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World atlas travel photos - previously featured photo


Helping Them Survive!

Photographed on a Nikon D90, AF-S Nikkor 18-200mm lens.

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turtle nest

FEATURED PHOTO - (a worldatlas.com photo)

Each summer from May through August, an ancient mariner, the loggerhead sea turtle, leaves the Atlantic Ocean water along the southeastern coast of the United States during the night and crawls ashore to lay her eggs in a sandy nest. The task of excavating a nest may take her over an hour to accomplish. The turtle - weighing several hundred pounds - laboriously digs a nest cavity with her rear flippers. Numerous turtle conservation groups help increase the survival rate as they stake-off the nests, so tourists and locals just leave them alone, and let nature take its course.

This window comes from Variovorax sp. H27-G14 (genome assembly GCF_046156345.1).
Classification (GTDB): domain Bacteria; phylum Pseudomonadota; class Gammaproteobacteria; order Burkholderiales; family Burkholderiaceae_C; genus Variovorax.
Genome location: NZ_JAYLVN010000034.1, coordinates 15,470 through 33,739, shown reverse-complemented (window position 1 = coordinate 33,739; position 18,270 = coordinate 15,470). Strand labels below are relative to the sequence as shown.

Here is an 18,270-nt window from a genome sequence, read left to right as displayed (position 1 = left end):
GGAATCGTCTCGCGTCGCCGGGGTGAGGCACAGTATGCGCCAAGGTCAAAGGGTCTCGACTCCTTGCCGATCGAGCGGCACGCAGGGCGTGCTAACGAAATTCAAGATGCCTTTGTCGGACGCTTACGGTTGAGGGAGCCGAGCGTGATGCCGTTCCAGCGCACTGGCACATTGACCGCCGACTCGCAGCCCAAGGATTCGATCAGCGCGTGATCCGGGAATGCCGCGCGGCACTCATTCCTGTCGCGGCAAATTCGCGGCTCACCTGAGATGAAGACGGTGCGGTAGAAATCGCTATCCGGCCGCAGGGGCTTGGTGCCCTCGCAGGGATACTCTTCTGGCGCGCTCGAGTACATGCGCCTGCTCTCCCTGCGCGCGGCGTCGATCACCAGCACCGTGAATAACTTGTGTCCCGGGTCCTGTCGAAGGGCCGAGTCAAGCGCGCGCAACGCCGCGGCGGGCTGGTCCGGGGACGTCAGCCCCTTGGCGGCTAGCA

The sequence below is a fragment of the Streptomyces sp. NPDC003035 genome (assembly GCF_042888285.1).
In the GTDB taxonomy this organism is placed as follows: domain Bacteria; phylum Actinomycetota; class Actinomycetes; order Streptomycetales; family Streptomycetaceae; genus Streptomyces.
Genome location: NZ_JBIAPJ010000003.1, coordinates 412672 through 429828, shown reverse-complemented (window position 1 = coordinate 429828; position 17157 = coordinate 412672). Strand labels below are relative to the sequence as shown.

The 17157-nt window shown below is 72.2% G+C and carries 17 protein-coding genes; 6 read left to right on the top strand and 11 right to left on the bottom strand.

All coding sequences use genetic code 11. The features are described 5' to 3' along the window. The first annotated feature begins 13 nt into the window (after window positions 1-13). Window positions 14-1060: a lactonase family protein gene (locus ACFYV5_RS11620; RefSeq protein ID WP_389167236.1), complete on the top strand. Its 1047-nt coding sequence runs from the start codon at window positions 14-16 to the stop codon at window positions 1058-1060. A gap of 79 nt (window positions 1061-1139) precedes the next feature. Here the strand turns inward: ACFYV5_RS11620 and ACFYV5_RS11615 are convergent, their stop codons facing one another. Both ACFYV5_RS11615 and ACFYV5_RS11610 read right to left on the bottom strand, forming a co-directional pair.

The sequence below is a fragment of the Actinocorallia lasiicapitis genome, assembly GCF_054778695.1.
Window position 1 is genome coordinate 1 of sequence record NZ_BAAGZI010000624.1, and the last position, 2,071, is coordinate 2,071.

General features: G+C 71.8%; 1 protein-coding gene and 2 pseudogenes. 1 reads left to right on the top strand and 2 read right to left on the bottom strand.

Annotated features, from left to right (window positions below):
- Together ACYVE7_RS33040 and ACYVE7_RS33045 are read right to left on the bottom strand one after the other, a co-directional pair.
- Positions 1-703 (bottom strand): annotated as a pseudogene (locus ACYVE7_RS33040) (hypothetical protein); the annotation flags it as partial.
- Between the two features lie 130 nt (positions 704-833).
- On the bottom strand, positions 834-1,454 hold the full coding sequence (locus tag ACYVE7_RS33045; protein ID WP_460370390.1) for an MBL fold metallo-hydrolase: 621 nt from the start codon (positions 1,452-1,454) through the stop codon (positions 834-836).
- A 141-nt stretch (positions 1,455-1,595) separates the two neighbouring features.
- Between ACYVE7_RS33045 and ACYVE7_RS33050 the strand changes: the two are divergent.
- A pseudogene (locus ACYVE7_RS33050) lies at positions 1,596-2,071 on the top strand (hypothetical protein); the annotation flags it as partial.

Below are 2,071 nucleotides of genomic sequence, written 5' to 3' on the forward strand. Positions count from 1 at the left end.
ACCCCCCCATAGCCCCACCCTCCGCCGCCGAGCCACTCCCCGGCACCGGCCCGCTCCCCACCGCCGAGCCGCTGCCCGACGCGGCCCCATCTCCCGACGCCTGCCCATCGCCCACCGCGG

Most adult loggerhead turtles lay several clutches of eggs during a nesting season. Only a small percentage of hatchlings survive to maturity! Loggerhead turtles have existed on Earth for millions of years with little serious threat to their survival - until recently. Pollution, lighted beaches, loss of nesting habitat, drowning in shrimp nets and other fishing gear have contributed to the drastic decline of these and other sea turtles

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This page was last updated on July 12, 2016.